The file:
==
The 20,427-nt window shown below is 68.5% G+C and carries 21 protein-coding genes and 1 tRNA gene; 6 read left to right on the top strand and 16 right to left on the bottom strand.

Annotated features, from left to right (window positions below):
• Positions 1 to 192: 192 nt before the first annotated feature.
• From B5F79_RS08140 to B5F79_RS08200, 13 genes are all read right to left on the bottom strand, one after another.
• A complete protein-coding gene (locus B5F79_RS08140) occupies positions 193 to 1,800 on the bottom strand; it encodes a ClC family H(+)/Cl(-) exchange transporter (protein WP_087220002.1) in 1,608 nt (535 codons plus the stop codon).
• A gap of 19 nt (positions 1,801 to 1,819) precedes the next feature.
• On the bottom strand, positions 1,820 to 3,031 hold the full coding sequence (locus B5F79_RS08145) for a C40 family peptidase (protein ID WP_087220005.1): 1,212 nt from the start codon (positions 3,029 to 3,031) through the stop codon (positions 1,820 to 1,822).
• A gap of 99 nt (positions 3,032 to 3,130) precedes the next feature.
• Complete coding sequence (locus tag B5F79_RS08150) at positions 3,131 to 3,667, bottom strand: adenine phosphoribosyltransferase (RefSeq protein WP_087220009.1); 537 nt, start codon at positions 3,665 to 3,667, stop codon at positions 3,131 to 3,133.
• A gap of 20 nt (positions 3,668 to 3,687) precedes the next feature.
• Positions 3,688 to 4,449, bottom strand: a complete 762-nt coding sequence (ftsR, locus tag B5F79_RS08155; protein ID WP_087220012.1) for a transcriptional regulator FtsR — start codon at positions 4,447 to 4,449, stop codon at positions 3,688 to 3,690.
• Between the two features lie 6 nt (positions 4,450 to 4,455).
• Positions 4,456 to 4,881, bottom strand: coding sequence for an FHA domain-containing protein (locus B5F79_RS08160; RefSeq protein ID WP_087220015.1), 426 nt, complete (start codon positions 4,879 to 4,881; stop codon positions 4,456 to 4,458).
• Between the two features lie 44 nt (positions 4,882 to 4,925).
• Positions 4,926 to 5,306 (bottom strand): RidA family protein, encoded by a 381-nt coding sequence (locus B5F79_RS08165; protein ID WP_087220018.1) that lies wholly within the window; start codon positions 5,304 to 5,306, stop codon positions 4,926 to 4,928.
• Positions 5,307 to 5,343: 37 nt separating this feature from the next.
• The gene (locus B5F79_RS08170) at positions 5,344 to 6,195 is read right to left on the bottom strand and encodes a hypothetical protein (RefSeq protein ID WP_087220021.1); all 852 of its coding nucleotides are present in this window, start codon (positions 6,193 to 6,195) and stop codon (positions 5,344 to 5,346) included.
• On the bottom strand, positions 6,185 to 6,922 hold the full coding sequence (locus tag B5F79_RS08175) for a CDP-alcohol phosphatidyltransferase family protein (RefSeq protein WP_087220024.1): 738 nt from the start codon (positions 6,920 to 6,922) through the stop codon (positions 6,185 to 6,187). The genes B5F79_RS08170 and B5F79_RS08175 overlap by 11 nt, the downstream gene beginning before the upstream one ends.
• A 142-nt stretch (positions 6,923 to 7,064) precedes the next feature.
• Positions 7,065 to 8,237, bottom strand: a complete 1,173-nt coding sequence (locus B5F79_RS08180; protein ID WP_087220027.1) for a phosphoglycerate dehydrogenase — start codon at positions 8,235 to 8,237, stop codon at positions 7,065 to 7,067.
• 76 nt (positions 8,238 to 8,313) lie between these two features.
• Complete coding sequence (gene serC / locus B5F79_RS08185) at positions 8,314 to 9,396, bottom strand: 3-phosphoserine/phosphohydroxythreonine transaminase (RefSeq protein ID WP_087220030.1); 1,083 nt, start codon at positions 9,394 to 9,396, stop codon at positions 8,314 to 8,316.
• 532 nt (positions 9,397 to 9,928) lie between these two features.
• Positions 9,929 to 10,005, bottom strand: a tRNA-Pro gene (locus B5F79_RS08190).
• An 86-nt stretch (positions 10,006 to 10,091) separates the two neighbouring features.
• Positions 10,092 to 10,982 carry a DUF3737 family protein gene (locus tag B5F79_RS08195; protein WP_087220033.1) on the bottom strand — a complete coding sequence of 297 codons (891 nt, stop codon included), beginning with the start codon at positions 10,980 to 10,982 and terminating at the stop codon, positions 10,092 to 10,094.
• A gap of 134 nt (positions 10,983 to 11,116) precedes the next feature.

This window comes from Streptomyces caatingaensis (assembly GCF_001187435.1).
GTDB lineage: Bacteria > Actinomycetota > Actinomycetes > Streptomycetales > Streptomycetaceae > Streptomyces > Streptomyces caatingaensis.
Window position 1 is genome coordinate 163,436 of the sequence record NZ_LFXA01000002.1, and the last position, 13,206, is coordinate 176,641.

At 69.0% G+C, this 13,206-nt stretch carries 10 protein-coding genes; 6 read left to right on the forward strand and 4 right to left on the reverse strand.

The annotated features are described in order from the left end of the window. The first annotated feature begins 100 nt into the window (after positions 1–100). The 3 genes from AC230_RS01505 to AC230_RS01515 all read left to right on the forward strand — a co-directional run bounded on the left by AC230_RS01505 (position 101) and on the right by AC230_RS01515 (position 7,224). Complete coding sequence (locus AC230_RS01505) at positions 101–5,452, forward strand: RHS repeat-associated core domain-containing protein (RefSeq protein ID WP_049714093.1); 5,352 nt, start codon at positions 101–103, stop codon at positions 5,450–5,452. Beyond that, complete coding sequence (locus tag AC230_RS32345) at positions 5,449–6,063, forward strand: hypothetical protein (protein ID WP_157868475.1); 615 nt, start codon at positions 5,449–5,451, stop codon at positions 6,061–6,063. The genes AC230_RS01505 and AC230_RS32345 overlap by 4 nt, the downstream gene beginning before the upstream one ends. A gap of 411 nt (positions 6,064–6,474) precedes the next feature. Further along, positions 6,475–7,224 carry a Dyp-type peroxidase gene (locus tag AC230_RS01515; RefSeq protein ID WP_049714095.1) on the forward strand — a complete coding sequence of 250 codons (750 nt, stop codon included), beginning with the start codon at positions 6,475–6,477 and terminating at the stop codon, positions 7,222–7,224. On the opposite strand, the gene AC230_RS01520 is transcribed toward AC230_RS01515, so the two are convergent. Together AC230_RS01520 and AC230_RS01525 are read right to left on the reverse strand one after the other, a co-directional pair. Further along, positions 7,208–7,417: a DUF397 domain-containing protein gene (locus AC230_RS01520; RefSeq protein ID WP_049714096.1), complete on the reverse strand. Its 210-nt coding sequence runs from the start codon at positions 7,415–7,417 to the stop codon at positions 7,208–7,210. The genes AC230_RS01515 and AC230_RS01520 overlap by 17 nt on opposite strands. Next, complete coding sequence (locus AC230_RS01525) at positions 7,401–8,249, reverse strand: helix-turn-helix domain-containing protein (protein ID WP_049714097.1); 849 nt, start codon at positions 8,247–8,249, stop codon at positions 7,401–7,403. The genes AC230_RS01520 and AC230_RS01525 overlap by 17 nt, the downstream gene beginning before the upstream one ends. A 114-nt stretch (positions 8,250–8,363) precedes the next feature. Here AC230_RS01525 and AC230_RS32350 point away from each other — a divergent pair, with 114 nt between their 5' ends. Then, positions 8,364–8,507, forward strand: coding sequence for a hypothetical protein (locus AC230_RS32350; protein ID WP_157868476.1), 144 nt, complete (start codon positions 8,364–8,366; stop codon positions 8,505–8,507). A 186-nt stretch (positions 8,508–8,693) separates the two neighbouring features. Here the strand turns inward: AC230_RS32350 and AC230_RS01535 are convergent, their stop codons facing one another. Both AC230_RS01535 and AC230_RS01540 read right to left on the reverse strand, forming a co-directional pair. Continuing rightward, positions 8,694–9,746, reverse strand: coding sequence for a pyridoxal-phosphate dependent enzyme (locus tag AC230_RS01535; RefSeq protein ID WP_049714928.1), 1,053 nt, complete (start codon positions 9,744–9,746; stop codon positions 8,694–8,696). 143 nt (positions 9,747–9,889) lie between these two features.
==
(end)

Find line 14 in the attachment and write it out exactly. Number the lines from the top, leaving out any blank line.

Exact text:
• Between the two features lie 44 nt (positions 4,882 to 4,925).